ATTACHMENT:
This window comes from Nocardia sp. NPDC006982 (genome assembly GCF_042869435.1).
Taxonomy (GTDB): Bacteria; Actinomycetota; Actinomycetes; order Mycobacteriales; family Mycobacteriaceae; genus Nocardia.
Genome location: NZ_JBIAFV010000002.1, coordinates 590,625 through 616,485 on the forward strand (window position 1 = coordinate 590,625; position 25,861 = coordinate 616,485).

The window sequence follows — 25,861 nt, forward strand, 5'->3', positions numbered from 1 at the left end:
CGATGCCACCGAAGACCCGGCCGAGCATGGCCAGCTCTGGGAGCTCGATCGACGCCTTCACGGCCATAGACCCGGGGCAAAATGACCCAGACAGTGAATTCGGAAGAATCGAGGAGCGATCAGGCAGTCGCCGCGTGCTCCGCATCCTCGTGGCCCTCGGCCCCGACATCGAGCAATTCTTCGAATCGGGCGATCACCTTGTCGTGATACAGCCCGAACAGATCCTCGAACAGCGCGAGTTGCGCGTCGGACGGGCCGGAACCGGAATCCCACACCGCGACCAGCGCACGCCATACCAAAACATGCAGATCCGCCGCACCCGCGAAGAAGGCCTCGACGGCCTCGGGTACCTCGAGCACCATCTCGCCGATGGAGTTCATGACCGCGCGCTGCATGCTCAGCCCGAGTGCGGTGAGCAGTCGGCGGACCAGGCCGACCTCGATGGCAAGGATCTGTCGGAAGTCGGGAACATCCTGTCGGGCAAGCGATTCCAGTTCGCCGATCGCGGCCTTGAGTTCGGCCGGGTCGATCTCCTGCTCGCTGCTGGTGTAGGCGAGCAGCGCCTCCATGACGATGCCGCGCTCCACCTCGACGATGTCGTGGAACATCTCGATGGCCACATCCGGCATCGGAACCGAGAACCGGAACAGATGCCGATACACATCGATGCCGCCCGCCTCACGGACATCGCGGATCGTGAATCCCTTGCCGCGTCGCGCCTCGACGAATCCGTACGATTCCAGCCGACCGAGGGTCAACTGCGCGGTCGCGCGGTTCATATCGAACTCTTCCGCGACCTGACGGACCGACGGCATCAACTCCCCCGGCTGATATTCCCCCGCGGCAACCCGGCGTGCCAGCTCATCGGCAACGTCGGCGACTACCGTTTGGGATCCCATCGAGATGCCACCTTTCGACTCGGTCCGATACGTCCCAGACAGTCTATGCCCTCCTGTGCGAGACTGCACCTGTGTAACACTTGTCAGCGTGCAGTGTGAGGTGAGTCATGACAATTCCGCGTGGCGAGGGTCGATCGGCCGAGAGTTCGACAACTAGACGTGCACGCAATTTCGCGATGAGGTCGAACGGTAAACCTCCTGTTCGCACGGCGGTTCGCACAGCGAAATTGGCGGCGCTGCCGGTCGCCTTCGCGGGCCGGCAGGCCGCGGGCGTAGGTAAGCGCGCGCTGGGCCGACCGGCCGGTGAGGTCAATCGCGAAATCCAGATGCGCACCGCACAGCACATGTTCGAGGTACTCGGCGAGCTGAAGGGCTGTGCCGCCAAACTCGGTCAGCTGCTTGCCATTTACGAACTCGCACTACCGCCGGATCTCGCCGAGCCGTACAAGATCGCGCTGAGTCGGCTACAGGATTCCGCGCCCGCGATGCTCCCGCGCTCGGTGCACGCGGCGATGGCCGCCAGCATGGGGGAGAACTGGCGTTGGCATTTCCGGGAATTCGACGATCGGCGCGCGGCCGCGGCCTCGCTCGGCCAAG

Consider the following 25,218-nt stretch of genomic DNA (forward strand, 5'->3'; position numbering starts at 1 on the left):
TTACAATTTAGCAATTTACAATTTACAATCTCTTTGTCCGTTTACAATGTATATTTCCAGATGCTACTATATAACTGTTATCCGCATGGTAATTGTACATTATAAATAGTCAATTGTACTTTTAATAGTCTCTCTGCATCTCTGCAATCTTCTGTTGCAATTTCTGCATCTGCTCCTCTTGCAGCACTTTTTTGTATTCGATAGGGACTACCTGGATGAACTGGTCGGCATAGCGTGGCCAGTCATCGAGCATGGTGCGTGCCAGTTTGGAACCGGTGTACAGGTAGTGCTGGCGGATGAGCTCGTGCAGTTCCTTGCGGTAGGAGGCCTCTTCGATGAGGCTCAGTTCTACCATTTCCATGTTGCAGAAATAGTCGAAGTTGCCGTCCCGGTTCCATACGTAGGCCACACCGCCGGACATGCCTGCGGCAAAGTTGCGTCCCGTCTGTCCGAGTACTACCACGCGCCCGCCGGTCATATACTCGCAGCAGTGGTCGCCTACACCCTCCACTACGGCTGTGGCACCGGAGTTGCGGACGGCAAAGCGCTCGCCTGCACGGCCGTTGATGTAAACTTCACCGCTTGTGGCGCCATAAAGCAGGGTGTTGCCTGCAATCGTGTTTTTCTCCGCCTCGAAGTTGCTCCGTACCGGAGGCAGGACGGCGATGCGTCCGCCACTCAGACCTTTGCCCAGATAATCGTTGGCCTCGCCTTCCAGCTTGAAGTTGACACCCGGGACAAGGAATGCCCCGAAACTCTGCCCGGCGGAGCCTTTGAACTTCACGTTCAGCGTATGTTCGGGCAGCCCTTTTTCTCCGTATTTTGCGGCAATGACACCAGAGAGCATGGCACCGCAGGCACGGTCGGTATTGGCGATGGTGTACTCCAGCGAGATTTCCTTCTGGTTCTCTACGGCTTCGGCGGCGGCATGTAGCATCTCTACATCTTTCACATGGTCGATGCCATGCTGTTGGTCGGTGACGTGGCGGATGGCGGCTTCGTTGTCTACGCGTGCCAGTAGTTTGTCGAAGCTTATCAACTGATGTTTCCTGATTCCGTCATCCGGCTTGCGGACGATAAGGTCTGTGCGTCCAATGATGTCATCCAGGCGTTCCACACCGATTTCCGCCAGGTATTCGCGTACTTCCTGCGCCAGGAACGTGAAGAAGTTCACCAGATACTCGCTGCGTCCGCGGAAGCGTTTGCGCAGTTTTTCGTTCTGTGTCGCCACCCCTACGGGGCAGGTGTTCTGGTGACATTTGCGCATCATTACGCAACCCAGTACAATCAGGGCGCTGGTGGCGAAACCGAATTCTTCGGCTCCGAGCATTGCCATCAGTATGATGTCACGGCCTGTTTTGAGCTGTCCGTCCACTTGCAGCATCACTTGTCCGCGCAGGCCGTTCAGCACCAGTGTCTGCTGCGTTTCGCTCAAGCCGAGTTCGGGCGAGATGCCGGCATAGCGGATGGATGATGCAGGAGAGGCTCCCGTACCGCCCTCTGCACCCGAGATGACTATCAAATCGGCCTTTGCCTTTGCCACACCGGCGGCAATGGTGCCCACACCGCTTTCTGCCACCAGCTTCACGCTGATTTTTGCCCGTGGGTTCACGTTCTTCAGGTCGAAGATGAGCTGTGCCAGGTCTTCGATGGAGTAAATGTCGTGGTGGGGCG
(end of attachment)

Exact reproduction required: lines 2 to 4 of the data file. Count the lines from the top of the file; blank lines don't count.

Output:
Taxonomy (GTDB): Bacteria; Actinomycetota; Actinomycetes; order Mycobacteriales; family Mycobacteriaceae; genus Nocardia.
Genome location: NZ_JBIAFV010000002.1, coordinates 590,625 through 616,485 on the forward strand (window position 1 = coordinate 590,625; position 25,861 = coordinate 616,485).

The window sequence follows — 25,861 nt, forward strand, 5'->3', positions numbered from 1 at the left end: